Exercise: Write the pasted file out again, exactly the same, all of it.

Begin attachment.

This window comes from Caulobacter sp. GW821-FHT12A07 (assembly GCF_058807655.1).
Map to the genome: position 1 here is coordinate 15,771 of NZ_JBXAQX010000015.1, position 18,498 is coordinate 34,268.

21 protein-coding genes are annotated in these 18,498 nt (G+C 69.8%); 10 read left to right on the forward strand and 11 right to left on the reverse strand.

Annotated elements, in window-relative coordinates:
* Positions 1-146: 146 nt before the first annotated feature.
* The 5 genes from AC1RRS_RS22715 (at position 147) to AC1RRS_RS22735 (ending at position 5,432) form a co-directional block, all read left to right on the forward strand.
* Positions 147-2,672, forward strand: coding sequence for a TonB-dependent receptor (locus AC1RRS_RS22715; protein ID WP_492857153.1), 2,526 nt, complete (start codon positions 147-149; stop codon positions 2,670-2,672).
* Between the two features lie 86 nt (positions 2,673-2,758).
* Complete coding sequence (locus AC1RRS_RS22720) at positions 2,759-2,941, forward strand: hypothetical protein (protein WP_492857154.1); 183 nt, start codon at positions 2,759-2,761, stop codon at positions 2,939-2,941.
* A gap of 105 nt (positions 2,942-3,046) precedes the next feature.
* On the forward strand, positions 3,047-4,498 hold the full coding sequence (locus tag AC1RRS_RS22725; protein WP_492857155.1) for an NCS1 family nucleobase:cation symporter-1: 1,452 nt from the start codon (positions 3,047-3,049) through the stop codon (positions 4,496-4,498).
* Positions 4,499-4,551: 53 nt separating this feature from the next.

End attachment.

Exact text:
This window comes from Caulobacter sp. GW821-FHT12A07 (assembly GCF_058807655.1).
Map to the genome: position 1 here is coordinate 15,771 of NZ_JBXAQX010000015.1, position 18,498 is coordinate 34,268.

21 protein-coding genes are annotated in these 18,498 nt (G+C 69.8%); 10 read left to right on the forward strand and 11 right to left on the reverse strand.

Annotated elements, in window-relative coordinates:
* Positions 1-146: 146 nt before the first annotated feature.
* The 5 genes from AC1RRS_RS22715 (at position 147) to AC1RRS_RS22735 (ending at position 5,432) form a co-directional block, all read left to right on the forward strand.
* Positions 147-2,672, forward strand: coding sequence for a TonB-dependent receptor (locus AC1RRS_RS22715; protein ID WP_492857153.1), 2,526 nt, complete (start codon positions 147-149; stop codon positions 2,670-2,672).
* Between the two features lie 86 nt (positions 2,673-2,758).
* Complete coding sequence (locus AC1RRS_RS22720) at positions 2,759-2,941, forward strand: hypothetical protein (protein WP_492857154.1); 183 nt, start codon at positions 2,759-2,761, stop codon at positions 2,939-2,941.
* A gap of 105 nt (positions 2,942-3,046) precedes the next feature.
* On the forward strand, positions 3,047-4,498 hold the full coding sequence (locus tag AC1RRS_RS22725; protein WP_492857155.1) for an NCS1 family nucleobase:cation symporter-1: 1,452 nt from the start codon (positions 3,047-3,049) through the stop codon (positions 4,496-4,498).
* Positions 4,499-4,551: 53 nt separating this feature from the next.